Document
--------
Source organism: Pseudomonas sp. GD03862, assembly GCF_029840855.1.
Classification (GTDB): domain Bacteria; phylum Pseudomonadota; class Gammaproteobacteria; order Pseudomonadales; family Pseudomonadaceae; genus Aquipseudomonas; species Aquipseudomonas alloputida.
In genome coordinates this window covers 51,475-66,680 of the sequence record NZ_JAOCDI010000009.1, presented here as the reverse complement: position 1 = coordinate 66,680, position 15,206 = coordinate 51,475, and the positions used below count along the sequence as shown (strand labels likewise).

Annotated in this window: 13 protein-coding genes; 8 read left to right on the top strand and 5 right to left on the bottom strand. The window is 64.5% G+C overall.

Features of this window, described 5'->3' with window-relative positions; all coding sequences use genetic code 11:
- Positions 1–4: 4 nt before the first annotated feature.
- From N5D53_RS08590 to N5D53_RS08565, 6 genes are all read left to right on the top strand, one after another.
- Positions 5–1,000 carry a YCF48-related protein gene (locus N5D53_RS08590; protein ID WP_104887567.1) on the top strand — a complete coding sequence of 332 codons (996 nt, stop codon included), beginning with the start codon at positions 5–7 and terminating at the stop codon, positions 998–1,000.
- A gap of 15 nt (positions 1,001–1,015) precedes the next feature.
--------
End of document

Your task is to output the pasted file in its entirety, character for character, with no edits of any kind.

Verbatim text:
Source organism: Pseudomonas sp. GD03862, assembly GCF_029840855.1.
Classification (GTDB): domain Bacteria; phylum Pseudomonadota; class Gammaproteobacteria; order Pseudomonadales; family Pseudomonadaceae; genus Aquipseudomonas; species Aquipseudomonas alloputida.
In genome coordinates this window covers 51,475-66,680 of the sequence record NZ_JAOCDI010000009.1, presented here as the reverse complement: position 1 = coordinate 66,680, position 15,206 = coordinate 51,475, and the positions used below count along the sequence as shown (strand labels likewise).

Annotated in this window: 13 protein-coding genes; 8 read left to right on the top strand and 5 right to left on the bottom strand. The window is 64.5% G+C overall.

Features of this window, described 5'->3' with window-relative positions; all coding sequences use genetic code 11:
- Positions 1–4: 4 nt before the first annotated feature.
- From N5D53_RS08590 to N5D53_RS08565, 6 genes are all read left to right on the top strand, one after another.
- Positions 5–1,000 carry a YCF48-related protein gene (locus N5D53_RS08590; protein ID WP_104887567.1) on the top strand — a complete coding sequence of 332 codons (996 nt, stop codon included), beginning with the start codon at positions 5–7 and terminating at the stop codon, positions 998–1,000.
- A gap of 15 nt (positions 1,001–1,015) precedes the next feature.